Question #d132b

1 Answer
Nov 1, 2016

Answer:

#"1.7 g L"^(-1)#

Explanation:

Your starting point here will be the ideal gas law equation, which looks like this

#color(blue)(bar(ul(|color(white)(a/a)PV = nRTcolor(white)(a/a)|)))" "#

where

#P# - the pressure of the gas
#V# - the volume it occupies
#n# - the number of moles of gas
#R# - the universal gas constant, usually useful as #0.0821 ("atm" * "L")/("mol" * "K")#
#T# - the absolute temperature of the gas

Now, the idea here is that you need to use the fact that the number of moles of gas can be written in terms of the mass of a given mass, let's say #m#, and the molar mass of methane, #M_M#.

You will have

#n = m/M_M" " " "color(orange)((1))#

Next, use the fact that the density of the gas is equal to the mass of the given sample, which we've said to be equal to #m#, and the volume it occupies, #V#.

You will have

#rho = m/V " " " "color(orange)((2))#

Plug equation #color(orange)((1))# into the ideal gas law equation to find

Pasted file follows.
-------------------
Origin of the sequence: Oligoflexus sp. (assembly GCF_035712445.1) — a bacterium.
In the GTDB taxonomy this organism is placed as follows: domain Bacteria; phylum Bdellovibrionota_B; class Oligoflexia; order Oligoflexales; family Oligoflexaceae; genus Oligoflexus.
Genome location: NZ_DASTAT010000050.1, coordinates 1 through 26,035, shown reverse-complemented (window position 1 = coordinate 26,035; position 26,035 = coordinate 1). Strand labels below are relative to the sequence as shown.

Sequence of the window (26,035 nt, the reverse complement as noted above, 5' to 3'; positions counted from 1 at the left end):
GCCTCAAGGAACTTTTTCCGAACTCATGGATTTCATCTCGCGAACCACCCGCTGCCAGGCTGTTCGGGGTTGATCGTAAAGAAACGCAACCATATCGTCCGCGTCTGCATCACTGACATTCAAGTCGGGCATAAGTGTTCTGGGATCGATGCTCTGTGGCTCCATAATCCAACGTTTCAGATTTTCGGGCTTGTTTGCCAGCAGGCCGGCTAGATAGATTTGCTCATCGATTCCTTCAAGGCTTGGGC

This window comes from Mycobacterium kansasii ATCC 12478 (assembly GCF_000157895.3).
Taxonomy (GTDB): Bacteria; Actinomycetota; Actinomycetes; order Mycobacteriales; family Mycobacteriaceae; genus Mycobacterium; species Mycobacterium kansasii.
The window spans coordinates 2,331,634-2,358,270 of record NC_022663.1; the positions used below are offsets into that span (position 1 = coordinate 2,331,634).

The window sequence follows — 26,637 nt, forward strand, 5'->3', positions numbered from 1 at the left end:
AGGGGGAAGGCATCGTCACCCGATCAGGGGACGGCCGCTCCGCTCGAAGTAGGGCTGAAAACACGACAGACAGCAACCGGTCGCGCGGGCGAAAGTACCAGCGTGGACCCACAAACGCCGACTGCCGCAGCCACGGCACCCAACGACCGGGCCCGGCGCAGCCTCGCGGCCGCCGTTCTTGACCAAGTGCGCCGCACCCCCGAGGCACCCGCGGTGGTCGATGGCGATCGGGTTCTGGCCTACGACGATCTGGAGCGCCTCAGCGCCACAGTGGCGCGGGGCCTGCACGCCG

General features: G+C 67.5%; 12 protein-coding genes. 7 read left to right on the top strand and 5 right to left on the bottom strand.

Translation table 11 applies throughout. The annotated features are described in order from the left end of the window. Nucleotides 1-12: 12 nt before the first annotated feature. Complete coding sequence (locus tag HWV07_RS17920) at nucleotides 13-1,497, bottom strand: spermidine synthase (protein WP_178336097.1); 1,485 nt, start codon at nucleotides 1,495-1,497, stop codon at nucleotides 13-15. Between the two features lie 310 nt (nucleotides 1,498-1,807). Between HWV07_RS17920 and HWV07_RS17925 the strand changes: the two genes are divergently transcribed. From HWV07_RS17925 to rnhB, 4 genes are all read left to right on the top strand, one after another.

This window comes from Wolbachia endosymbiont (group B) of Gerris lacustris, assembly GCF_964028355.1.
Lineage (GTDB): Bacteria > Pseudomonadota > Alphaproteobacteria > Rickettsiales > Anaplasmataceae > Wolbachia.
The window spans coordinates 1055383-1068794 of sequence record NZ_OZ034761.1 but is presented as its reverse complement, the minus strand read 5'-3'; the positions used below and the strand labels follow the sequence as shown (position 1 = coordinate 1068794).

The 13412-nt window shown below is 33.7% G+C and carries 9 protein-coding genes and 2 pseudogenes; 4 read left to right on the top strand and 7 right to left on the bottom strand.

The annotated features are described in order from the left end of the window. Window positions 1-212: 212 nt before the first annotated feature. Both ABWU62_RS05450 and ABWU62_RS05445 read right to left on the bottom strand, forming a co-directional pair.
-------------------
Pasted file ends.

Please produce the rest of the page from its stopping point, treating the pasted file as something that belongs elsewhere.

#PV = m/M_M * RT#

This is equivalent to

#P * M_M = m/V * RT#

Now use equataion #color(orange)((2))# to write

#P * M_M = rho * RT#

This gets you

#color(purple)(bar(ul(|color(white)(a/a)color(black)(rho = P/(RT) * M_M)color(white)(a/a)|)))#

The molar mass of methane is equal to #"16.04 g mol"^(-1)#. Plug in your values to find -- do not forget to convert the temperature from degrees Celsius to Kelvin!

#rho = (3.5 color(red)(cancel(color(black)("atm"))))/(0.0821 ( color(red)(cancel(color(black)("atm"))) * "L")/(color(red)(cancel(color(black)("mol"))) * color(red)(cancel(color(black)("K")))) * (273.15 + 127)color(red)(cancel(color(black)("K")))) * "16.04 g" color(red)(cancel(color(black)("mol"^(-1))))#

#color(green)(bar(ul(|color(white)(a/a)color(black)(rho = "1.7 g L"^(-1))color(white)(a/a)|)))#

The answer is rounded to two sig figs.